18. Kozower BD, Stukenborg GJ, Lau CL, et al. Measuring the quality of surgical outcomes in general thoracic surgery: should surgical volume be used to direct patient referrals? Ann Thorac Surg. 2008;86(5):1405–1408. [PubMed]
19. Poon RT, Law SY, Chu KM, et al. Esophagectomy for carcinoma of the esophagus in the elderly: results of current surgical management. Ann Surg. 1998;227(3):357–364. [PubMed]
20. Ferri LE, Law S, Wong KH, et al. The influence of technical complications on postoperative outcome and survival after esophagectomy. Ann Surg Oncol. 2006;13(4):557–564. [PubMed]
21. Abunasra H, Lewis S, Beggs L, et al. Predictors of operative death after oesophagectomy for carcinoma. Br J Surg. 2005;92(8):1029–1033. [PubMed]
22. Moskovitz AH, Rizk NP, Venkatraman E, et al. Mortality increases for octogenarians undergoing esophagogastrectomy for esophageal cancer. Ann Thorac Surg. 2006;82(6):2031–2036. [PubMed]
23. Rizk NP, Bach PB, Schrag D, et al. The impact of complications on outcomes after resection for esophageal and gastroesophageal junction carcinoma. J Am Coll Surg. 2004;198(1):42–50. [PubMed]
24. Orringer MB, Marshall B, Chang AC, et al. Two thousand transhiatal esophagectomies: changing trends, lessons learned. Ann Surg. 2007;246(3):363–372. [PubMed]
25. Nigro JJ, DeMeester SR, Hagen JA, et al. Node status in transmural esophageal adenocarcinoma and outcome after en bloc esophagectomy. J Thorac Cardiovasc Surg. 1999;117(5):960–968. [PubMed]
26. Hulscher JBF, van Sandick JW, Tijssen JGP, et al. The recurrence pattern of esophageal carcinoma after transhiatal resection. J Am Coll Surg. 2000;191(2):143–148. [PubMed]
27. Hulscher JBF, van Sandick JW, de Boer AGEM, et al. Extended transthoracic resection compared with limited transhiatal resection for adenocarcinoma of the esophagus. N Engl J Med. 2002;347(21):1662–1669. [PubMed]
28. McCulloch P, Ward J, Tekkis PP. Mortality and morbidity in gastro-oesophageal cancer surgery: initial results of ASCOT multicentre prospective cohort study. Br Med J. 2003;327(7425):1192–1197. [PMC free article] [PubMed]
29. Rentz J, Bull D, Harpole D, et al. Transthoracic versus transhiatal esophagectomy: a prospective study of 945 patients. J Thorac Cardiovasc Surg. 2003;125(5):1114–1120. [PubMed]
30. Gockel I, Heckhoff S, Messow C, et al. Transhiatal and transthoracic resection in adenocarcinoma of the esophagus: Does the operative approach have an influence on the long-term prognosis? W J Surg Oncol. 2005;3(1):40. [PMC free article] [PubMed]
31. Yekebas EF, Schurr PG, Kaifi JT, et al. Effectiveness of radical en-bloc-esophagectomy compared to transhiatal esophagectomy in squamous cell cancer of the esophagus is influenced by nodal micrometastases. J Surg Oncol. 2006;93(7):541–549. [PubMed]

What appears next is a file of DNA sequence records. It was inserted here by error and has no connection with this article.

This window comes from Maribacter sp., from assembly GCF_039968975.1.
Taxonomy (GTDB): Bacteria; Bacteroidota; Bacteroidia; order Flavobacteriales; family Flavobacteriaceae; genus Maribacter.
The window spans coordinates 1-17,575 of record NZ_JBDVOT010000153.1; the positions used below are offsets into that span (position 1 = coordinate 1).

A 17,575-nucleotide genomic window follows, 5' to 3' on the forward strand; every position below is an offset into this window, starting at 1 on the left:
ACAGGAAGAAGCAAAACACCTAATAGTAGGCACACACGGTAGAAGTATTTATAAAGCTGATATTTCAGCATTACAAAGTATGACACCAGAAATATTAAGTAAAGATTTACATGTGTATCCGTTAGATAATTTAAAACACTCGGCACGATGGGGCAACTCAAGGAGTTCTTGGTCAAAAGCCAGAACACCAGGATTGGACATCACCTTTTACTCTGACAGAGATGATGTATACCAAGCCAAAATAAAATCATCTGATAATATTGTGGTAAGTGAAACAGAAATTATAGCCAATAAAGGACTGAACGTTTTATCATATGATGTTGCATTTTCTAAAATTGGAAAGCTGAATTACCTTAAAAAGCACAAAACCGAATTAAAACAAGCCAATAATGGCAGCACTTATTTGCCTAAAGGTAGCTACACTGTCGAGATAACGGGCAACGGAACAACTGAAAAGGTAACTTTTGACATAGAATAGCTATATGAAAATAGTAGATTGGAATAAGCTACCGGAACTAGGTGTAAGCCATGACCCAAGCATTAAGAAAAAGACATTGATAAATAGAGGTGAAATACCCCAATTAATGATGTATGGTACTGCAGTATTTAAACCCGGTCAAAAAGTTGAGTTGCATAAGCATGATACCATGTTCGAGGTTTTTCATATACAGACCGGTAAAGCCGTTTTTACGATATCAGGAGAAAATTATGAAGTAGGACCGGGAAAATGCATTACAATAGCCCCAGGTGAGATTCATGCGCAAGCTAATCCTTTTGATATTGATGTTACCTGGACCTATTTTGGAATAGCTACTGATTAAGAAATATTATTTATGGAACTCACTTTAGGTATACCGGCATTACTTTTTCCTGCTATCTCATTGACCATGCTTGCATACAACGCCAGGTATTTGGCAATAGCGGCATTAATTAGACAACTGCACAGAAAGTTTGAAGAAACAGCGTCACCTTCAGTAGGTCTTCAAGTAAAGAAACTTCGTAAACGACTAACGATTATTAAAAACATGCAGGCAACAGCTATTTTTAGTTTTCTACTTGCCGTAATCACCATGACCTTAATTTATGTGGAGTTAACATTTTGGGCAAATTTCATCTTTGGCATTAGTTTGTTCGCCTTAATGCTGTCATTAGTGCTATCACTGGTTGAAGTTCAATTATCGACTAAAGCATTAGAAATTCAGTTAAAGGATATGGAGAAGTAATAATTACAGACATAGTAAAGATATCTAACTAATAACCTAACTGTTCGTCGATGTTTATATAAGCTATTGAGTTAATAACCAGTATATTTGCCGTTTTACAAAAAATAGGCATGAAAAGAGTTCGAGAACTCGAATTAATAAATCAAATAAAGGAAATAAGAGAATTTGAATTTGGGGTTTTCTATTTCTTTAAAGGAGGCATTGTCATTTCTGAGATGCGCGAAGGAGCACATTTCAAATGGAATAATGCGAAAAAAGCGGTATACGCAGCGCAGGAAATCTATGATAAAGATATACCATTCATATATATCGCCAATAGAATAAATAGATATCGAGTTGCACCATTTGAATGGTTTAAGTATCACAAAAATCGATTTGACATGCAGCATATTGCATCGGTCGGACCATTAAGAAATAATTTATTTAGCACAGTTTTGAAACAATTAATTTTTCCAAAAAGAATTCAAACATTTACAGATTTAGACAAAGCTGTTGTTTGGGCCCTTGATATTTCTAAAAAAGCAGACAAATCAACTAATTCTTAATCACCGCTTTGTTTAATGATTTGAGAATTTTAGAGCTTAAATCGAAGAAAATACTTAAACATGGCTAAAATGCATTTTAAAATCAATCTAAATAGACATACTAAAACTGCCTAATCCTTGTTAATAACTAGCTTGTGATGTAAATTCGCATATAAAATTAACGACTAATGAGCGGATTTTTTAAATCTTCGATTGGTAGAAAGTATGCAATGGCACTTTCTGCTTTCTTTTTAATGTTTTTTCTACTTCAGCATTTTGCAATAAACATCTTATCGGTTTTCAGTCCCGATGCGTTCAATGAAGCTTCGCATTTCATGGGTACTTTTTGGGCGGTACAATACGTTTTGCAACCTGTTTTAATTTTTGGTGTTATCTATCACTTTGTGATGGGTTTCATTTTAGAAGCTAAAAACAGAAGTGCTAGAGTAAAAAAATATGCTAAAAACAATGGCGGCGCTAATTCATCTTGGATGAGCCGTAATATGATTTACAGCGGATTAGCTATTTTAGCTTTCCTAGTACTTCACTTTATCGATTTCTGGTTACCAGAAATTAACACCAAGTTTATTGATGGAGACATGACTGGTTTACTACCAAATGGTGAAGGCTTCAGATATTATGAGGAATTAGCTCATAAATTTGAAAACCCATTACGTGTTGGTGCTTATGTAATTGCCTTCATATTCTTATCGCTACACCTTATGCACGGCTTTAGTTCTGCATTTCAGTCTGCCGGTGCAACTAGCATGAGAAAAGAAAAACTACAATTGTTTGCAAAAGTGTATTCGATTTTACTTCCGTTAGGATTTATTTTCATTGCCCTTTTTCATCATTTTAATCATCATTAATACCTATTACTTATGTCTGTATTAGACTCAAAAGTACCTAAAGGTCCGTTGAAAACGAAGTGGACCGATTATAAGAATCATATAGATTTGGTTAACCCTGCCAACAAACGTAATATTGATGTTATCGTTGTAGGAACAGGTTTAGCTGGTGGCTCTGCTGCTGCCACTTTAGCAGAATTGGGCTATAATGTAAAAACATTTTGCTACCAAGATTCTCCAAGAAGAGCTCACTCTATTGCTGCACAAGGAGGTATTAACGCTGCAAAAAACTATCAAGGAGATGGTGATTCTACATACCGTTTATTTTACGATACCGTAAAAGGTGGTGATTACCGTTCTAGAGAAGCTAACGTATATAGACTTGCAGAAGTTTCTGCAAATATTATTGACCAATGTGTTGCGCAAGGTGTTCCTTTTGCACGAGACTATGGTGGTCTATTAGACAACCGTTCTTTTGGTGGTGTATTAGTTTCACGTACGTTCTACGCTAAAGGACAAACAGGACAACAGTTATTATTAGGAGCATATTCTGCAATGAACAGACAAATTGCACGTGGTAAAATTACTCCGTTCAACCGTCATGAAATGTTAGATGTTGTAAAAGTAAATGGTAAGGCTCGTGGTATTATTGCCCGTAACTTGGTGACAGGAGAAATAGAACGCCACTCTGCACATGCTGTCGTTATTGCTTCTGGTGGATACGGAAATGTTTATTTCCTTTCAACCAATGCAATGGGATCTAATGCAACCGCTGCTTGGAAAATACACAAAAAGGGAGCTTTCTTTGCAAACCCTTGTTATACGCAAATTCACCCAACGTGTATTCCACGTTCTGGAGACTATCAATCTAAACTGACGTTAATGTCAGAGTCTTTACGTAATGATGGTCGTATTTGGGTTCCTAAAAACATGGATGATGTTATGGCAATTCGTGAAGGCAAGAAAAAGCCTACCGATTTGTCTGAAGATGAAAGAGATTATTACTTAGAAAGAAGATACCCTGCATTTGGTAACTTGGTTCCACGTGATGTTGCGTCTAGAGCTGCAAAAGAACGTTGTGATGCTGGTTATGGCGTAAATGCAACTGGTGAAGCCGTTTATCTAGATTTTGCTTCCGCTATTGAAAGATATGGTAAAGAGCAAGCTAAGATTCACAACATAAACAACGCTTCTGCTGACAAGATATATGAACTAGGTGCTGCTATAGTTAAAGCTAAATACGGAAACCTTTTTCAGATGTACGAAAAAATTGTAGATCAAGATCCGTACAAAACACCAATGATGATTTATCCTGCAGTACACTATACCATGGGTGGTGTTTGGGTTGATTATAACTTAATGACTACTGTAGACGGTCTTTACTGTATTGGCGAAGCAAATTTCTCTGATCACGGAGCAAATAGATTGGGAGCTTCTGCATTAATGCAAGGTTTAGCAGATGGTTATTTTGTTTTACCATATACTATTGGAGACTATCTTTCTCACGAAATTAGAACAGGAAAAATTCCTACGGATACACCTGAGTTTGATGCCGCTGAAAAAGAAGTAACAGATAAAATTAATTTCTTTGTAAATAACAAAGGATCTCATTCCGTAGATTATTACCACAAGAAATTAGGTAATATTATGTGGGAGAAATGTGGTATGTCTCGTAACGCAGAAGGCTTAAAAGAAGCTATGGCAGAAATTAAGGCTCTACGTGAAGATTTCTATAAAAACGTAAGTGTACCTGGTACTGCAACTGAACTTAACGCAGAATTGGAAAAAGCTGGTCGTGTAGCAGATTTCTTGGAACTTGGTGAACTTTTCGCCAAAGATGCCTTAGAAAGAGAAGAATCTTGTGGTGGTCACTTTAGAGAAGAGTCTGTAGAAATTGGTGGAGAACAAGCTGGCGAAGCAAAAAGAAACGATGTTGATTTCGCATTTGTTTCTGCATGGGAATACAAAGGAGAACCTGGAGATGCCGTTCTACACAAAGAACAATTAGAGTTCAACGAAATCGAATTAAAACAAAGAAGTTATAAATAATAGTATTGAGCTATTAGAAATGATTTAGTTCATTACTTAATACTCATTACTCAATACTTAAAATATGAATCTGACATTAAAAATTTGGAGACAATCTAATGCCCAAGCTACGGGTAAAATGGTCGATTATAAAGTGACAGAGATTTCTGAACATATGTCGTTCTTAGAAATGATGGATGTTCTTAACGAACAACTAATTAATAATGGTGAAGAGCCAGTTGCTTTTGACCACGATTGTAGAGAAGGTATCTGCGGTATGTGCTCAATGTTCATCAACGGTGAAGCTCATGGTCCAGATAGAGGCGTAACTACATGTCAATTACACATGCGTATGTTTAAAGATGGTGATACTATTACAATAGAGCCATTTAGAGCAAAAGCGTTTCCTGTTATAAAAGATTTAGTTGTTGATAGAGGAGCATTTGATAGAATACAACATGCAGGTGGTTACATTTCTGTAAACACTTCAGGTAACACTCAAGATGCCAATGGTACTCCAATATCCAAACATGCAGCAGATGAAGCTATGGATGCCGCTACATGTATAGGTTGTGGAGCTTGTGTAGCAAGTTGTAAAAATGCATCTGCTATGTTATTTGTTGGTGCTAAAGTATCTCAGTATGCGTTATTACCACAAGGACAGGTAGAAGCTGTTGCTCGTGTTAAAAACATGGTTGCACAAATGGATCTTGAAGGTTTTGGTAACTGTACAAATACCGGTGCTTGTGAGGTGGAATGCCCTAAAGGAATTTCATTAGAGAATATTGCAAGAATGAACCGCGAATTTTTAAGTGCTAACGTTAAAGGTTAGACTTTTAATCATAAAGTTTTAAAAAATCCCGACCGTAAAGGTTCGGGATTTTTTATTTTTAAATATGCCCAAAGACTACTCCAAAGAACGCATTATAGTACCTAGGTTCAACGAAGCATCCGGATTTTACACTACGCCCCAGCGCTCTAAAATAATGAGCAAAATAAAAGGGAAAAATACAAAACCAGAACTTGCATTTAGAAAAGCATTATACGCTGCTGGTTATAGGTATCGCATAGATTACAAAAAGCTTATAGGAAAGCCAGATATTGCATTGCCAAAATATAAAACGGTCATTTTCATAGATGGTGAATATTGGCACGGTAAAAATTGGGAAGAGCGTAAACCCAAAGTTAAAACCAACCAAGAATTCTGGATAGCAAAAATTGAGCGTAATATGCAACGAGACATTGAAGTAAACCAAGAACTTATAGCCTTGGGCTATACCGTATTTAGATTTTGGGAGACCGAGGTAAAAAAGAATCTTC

32. Viklund P, Lindblad M, Lu M, et al. Risk factors for complications after esophageal cancer resection: a prospective population-based study in Sweden. Ann Surg. 2006;243(2):204–211. [PubMed]
33. Atkins BZ, Shah AS, Hutcheson KA, et al. Reducing hospital morbidity and mortality following esophagectomy. Ann Thorac Surg. 2004;78(4):1170–1176. [PubMed]
34. Alexiou C, Beggs D, Salama FD, et al. Surgery for esophageal cancer in elderly patients: the view from Nottingham. J Thorac Cardiovasc Surg. 1998;116(4):545–553. [PubMed]
35. Marcantonio ER, Goldman L, Mangione CM, et al. A clinical prediction rule for delirium after elective noncardiac surgery. JAMA. 1994;271(2):134–139. [PubMed]
36. Anderson D. Preventing delirium in older people. Br Med Bull. 2005;73–74(1):25–34. [PubMed]
37. Low D, Kunz S, Schembre D, et al. Esophagectomy—It’s not just about mortality anymore: standardized perioperative clinical pathways improve outcomes in patients with esophageal cancer. J Gastrointest Surg. 2007;11(11):1395–1402. [PubMed]
38. Flinn DR, Diehl KM, Seyfried LS, et al. Prevention, diagnosis and management of post-operative delirium in older adults. J Am Coll Surg in review. 2009 [PubMed]
39. Robinson TN, Raeburn CD, Tran ZV, et al. Postoperative delirium in the elderly: risk factors and outcomes. Ann Surg. 2009;249(1):173–178. [PubMed]
40. Inouye SK, Charpentier PA. Precipitating factors for delirium in hospitalized elderly persons. Predictive model and interrelationship with baseline vulnerability. JAMA. 1996;275(11):852–857. [PubMed]
41. Ganai S, Lee KF, Merrill A, et al. Adverse outcomes of geriatric patients undergoing abdominal surgery who are at high risk for delirium. Arch Surg. 2007;142(11):1072–1078. [PubMed]
42. Deschamps C, Nichols FC, 3rd, Cassivi SD, et al. Long-term function and quality of life after esophageal resection for cancer and Barrett’s. Surg Clin North Am. 2005;85(3):649–656. xi. [PubMed]
43. Lagarde S, Franssen S, van Werven J, et al. Patient preferences for the disclosure of prognosis after esophagectomy for cancer with curative intent. Ann Surg Oncol. 2008;15(11):3289–3298. [PubMed]
44. Aust JB, Henderson W, Khuri S, et al. The impact of operative complexity on patient risk factors. Ann Surg. 2005;241(6):1024–1027. [PubMed]
45. Shende MR, Waxman J, Luketich JD. Predictive ability of preoperative indices for esophagectomy. Thorac Surg Clin. 2007;17(3):337–341. [PubMed]
46. Lagarde SM, Reitsma JB, Maris A-KD, et al. Preoperative prediction of the occurrence and severity of complications after esophagectomy for cancer with use of a nomogram. Ann Thorac Surg. 2008;85(6):1938–1945. [PubMed]